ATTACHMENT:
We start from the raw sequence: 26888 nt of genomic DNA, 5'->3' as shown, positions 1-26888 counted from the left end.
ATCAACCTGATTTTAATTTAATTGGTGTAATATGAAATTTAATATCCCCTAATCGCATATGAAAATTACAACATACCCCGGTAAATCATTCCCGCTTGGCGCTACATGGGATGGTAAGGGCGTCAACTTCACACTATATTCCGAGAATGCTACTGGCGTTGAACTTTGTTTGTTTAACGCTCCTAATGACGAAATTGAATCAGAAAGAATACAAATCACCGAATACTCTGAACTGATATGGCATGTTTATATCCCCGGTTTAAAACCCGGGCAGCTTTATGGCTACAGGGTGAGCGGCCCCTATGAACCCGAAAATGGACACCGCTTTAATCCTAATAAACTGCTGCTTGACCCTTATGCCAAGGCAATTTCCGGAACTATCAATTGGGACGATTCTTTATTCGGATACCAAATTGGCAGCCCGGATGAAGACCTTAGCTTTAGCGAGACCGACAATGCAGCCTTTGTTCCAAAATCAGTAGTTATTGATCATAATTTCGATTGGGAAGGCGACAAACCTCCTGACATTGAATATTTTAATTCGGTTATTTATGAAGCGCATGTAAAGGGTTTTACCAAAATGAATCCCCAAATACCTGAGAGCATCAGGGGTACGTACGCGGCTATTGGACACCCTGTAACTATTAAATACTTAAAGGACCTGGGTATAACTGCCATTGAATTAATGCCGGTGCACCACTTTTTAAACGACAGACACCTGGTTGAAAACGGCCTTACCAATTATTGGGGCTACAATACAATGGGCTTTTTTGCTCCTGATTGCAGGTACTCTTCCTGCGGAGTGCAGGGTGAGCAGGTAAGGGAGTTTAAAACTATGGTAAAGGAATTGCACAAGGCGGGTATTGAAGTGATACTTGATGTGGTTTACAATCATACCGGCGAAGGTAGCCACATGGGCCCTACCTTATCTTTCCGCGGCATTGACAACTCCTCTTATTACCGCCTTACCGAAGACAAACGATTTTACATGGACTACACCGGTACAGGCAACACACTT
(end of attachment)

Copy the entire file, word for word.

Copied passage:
We start from the raw sequence: 26888 nt of genomic DNA, 5'->3' as shown, positions 1-26888 counted from the left end.
ATCAACCTGATTTTAATTTAATTGGTGTAATATGAAATTTAATATCCCCTAATCGCATATGAAAATTACAACATACCCCGGTAAATCATTCCCGCTTGGCGCTACATGGGATGGTAAGGGCGTCAACTTCACACTATATTCCGAGAATGCTACTGGCGTTGAACTTTGTTTGTTTAACGCTCCTAATGACGAAATTGAATCAGAAAGAATACAAATCACCGAATACTCTGAACTGATATGGCATGTTTATATCCCCGGTTTAAAACCCGGGCAGCTTTATGGCTACAGGGTGAGCGGCCCCTATGAACCCGAAAATGGACACCGCTTTAATCCTAATAAACTGCTGCTTGACCCTTATGCCAAGGCAATTTCCGGAACTATCAATTGGGACGATTCTTTATTCGGATACCAAATTGGCAGCCCGGATGAAGACCTTAGCTTTAGCGAGACCGACAATGCAGCCTTTGTTCCAAAATCAGTAGTTATTGATCATAATTTCGATTGGGAAGGCGACAAACCTCCTGACATTGAATATTTTAATTCGGTTATTTATGAAGCGCATGTAAAGGGTTTTACCAAAATGAATCCCCAAATACCTGAGAGCATCAGGGGTACGTACGCGGCTATTGGACACCCTGTAACTATTAAATACTTAAAGGACCTGGGTATAACTGCCATTGAATTAATGCCGGTGCACCACTTTTTAAACGACAGACACCTGGTTGAAAACGGCCTTACCAATTATTGGGGCTACAATACAATGGGCTTTTTTGCTCCTGATTGCAGGTACTCTTCCTGCGGAGTGCAGGGTGAGCAGGTAAGGGAGTTTAAAACTATGGTAAAGGAATTGCACAAGGCGGGTATTGAAGTGATACTTGATGTGGTTTACAATCATACCGGCGAAGGTAGCCACATGGGCCCTACCTTATCTTTCCGCGGCATTGACAACTCCTCTTATTACCGCCTTACCGAAGACAAACGATTTTACATGGACTACACCGGTACAGGCAACACACTT